﻿ Compare Volume Year 5 Volume Resource Pack | Classroom Secrets
Maths Resources & WorksheetsYear 5 Maths LessonsSummer Block 5 (Volume)02 Compare Volume › Compare Volume Year 5 Volume Resource Pack

# Compare Volume Year 5 Volume Resource Pack

## Step 2: Compare Volume Year 5 Summer Block 5 Resources

Compare Volume Year 5 Resource Pack includes a teaching PowerPoint and differentiated varied fluency and reasoning and problem solving resources for Summer Block 5.

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### What's included in the pack?

This pack includes:

• Compare Volume Year 5 Teaching PowerPoint.
• Compare Volume Year 5 Varied Fluency with answers.
• Compare Volume Year 5 Reasoning and Problem Solving with answers.

#### National Curriculum Objectives

Mathematics Year 5: (5M9a) Use all four operations to solve problems involving measure

Differentiation:

Varied Fluency
Developing Questions to support comparing volume, using cubes and cuboids with volumes up to 12cm³.
Expected Questions to support comparing volume, using cubes, cuboids and compound 3D shapes with a depth of 1cm3 , up to 24cm³.
Greater Depth Questions to support comparing volume, using cubes, cuboids and compound 3D shapes with a depth of 3cm3 , up to 24cm³

Reasoning and Problem Solving
Questions 1, 4 and 7 (Reasoning)
Developing Find and explain a possible volume (up to 12cm³) of a 3D shape when given a side view of the shape. Side views are all single-layer simple shapes.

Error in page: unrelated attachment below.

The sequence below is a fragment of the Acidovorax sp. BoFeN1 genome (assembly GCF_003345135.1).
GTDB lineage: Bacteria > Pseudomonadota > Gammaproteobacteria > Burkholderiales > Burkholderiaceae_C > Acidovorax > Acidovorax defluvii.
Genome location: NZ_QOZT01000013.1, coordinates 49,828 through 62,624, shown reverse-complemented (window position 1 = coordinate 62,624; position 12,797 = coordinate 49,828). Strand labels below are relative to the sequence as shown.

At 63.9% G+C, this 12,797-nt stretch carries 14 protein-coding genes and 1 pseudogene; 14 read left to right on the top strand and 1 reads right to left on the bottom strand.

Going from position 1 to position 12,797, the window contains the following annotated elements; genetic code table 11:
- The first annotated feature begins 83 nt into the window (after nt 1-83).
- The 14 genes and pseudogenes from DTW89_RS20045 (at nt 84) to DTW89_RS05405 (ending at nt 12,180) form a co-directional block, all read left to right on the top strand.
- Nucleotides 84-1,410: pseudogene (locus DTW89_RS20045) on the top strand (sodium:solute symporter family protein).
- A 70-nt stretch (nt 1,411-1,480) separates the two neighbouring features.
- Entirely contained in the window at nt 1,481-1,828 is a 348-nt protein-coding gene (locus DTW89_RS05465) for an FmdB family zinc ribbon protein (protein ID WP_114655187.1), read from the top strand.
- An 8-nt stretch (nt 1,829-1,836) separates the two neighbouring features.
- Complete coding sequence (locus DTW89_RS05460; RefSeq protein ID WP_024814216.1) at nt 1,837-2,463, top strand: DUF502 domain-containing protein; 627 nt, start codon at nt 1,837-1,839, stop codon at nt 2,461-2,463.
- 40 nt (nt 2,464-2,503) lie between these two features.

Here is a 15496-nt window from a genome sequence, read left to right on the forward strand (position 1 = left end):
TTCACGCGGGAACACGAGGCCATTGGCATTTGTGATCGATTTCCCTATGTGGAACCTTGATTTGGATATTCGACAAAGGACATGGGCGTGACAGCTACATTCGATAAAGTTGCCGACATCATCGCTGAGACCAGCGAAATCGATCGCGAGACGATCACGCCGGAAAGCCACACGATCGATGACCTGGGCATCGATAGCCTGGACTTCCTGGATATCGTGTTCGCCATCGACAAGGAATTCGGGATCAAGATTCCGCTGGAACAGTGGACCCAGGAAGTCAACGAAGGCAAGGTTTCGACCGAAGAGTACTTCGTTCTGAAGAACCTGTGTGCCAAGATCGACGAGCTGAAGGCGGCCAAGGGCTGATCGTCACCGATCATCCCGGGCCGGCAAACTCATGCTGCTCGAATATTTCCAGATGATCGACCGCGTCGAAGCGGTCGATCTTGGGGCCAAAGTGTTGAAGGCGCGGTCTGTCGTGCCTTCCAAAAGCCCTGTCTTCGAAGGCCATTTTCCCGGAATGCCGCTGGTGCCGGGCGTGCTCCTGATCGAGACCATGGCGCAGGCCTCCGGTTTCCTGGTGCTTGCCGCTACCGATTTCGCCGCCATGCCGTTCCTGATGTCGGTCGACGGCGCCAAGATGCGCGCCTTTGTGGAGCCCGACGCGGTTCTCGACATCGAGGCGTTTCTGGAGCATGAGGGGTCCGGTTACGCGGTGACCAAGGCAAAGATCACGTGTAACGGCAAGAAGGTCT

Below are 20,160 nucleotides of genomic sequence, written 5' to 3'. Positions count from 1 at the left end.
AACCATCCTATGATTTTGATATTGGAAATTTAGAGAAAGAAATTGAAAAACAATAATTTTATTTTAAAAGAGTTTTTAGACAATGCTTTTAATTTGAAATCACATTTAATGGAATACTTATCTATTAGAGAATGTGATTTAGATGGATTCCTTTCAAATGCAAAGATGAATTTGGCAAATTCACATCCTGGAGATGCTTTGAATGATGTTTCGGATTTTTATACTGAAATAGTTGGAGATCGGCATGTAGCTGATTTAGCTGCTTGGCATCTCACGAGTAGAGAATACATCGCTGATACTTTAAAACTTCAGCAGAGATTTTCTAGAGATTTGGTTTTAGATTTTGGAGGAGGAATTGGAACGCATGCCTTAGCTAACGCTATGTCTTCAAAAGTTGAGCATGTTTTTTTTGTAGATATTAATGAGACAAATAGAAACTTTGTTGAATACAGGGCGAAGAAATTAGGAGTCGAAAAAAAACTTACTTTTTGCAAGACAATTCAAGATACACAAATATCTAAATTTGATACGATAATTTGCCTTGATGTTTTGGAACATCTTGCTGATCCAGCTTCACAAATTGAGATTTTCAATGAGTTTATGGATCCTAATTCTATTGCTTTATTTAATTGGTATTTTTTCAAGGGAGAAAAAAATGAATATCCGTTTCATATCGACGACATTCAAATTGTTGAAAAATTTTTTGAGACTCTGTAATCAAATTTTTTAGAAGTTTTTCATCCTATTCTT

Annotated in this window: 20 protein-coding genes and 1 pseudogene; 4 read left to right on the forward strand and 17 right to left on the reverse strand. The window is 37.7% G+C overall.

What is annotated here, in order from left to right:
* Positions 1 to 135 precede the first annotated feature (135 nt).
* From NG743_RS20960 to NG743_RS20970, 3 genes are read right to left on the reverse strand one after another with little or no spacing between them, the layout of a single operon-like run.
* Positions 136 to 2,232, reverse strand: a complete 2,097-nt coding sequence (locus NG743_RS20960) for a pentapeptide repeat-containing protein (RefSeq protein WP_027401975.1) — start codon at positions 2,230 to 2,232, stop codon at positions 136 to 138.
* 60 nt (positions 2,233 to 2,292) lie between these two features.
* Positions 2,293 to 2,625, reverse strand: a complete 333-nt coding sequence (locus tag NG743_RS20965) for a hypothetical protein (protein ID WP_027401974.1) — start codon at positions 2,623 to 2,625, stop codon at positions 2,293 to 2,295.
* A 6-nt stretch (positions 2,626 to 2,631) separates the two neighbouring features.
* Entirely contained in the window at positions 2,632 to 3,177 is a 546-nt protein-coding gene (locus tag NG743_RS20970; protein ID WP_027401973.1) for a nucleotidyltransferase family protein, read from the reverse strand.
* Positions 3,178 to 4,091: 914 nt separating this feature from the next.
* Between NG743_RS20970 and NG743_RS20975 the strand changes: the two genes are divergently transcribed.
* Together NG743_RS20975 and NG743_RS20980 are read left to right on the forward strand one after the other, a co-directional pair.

Expected Find and explain a possible volume (up to 24cm³) of a 3D shape when given a side view of the shape. Side views are all two-layered, more complex shapes.
Greater Depth Find and explain 3 possible volumes (up to 24cm³) of a 3D shape when given a side view of the shape. Side views are all three-layered, complex shapes.

Questions 2, 5 and 8 (Problem Solving)
Developing Investigate which of two children has the shape with the largest or smallest volume (up to 12cm³). One child’s shape is drawn; the other combines 2 shapes with volumes given numerically. Simple single layered shapes are used.
Expected Find which of two children has the shape with the largest or smallest volume (up to 24cm³). One child’s shape is drawn; the other combines 2 shapes with volumes given numerically. More complex single-layered shapes are used.
Greater Depth Find which of two children has the shape with the largest or smallest volume (up to 34cm³). One child’s shape is drawn; the other combines 3 shapes with volumes given numerically. Complex multi-layered shapes are used.

Questions 3, 6 and 9 (Reasoning)
Developing Explain whether it is possible for a shape with a given base shape to have a larger or smaller volume than another shape (shown). Simple single-layered shapes with volumes up to 12cm³ are used.
Expected Explain whether it is possible for a shape with a given base shape to have a larger or smaller volume than another shape (shown). More complex single-layered shapes with volumes up to 24cm³ are used.
Greater Depth Explain whether it is possible for a shape with a given base shape and a certain maximum height to have a larger volume than another shape (shown). Very complex multi-layered shapes with volumes up to 24cm³ are used.

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